“There’s certain things and certain aspects that it’s honestly just not feasible for people,” Millan said. “I know people with 45, 46, 47-inch verticals that they would need years and years of work to get that stuff down.”
With shows like “Dunk League” and “The Dunk King,” it’s hard to ignore the growth dunking is making. The sport has surfaced in the NBA, with Millan training NBA players for the Slam Dunk Contest in recent years. He and Rivera helped train Indiana Pacers forward Glenn Robinson III for the 2017 NBA Slam Dunk Contest.
Millan flew Rivera out to Indianapolis because he knew that Rivera and Robinson had similar jumping styles. Robinson won the dunk contest, and Millan said that he helped Robinson do some dunks that weren’t seen at All-Star Weekend.
“We had two dunks that he put down that would’ve really messed shit up,” Millan said laughing. “So now the plan is to use them next year in (Los Angeles).”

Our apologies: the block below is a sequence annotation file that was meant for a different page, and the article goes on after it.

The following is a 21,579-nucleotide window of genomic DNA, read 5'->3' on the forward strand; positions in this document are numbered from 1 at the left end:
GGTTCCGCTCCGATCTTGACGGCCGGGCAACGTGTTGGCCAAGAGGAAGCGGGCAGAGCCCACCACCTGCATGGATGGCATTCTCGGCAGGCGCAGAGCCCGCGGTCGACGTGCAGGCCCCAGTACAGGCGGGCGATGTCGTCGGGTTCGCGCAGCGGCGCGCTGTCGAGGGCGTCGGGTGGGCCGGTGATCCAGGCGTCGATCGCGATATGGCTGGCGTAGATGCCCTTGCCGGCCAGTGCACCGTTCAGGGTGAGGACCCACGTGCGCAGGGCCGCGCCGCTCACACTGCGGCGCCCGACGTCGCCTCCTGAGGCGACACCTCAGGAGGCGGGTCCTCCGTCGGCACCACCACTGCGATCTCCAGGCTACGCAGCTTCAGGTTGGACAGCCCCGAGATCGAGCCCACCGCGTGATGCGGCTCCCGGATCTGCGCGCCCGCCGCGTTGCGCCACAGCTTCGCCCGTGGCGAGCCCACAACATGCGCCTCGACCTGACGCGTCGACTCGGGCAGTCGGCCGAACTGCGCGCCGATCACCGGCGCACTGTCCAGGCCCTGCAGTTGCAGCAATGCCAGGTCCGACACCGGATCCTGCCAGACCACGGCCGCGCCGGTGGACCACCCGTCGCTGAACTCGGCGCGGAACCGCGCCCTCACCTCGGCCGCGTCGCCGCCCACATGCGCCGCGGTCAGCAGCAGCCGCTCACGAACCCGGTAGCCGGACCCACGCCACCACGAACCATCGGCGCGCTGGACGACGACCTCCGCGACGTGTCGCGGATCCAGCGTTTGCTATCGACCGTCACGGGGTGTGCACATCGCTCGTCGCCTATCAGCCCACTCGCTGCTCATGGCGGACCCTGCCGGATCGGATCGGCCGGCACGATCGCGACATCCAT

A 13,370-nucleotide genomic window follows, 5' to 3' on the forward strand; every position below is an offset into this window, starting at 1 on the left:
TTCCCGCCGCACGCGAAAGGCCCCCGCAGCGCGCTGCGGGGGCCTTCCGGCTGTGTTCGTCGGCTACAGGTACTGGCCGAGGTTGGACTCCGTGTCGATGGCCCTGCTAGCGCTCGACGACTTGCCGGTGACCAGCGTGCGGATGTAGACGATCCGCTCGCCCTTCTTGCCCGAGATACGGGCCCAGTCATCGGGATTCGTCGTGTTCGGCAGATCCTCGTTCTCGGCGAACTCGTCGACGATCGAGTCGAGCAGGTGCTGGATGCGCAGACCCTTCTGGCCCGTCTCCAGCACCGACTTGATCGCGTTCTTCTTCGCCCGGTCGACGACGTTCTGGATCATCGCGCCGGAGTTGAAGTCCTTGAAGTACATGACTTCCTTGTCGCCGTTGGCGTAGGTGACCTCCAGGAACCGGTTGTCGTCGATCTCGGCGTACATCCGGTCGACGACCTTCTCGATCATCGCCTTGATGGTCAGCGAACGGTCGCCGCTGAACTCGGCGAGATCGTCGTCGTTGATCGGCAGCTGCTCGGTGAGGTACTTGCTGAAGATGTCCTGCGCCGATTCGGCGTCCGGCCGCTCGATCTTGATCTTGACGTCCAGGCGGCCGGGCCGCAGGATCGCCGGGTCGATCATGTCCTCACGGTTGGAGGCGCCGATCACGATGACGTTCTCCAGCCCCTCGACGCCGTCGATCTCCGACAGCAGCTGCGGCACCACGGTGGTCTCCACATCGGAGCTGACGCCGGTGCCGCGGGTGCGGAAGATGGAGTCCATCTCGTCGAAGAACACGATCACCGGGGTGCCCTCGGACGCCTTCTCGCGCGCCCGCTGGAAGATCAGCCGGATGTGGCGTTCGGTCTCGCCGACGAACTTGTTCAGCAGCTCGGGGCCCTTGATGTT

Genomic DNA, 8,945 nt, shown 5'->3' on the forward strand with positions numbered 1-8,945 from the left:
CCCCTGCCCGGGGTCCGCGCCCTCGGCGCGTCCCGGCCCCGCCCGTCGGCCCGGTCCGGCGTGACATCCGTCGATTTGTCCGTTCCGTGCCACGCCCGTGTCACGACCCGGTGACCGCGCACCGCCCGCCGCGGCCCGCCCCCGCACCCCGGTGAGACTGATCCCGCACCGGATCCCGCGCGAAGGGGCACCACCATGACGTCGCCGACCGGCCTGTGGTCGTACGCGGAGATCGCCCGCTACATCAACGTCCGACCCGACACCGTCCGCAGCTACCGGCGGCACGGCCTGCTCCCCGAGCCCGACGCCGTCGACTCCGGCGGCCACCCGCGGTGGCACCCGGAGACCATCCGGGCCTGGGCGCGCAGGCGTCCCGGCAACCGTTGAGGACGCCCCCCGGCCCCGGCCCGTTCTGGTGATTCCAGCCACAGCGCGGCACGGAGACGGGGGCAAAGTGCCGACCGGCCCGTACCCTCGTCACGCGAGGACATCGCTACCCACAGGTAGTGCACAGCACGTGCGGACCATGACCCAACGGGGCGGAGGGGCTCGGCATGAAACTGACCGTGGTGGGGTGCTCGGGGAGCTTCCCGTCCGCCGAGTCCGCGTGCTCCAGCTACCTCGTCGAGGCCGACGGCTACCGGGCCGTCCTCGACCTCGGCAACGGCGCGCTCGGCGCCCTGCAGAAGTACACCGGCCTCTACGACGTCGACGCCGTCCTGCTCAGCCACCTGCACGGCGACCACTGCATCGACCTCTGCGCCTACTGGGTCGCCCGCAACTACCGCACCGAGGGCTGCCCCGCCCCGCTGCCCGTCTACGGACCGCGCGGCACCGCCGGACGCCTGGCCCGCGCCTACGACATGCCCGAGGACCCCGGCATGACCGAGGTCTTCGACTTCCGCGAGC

Dunking used to be a novelty, something to watch on TV during the summer when only baseball was on. To an extent, it’s still like that; “The Dunk King” aired after games of the Eastern Conference Finals.
But with the rise of the sport through Instagram, pro dunkers like Kilganon have created a following.
“There’s definitely a lot of things in the works to keep dunkers busy and to make it so kids are coming up and they’re like ‘Yeah, I like basketball, but I love dunking,’” Millan said.
Members of the community are still trying to improve. Kilganon missed a dunk that would have etched his name into dunking lore. But new dunks are waiting to be created.
“The thing about dunking is it makes you reflect on yourself all the time,” Kilganon said. “And you always have to find ways to improve. And that’s my favorite part about it.”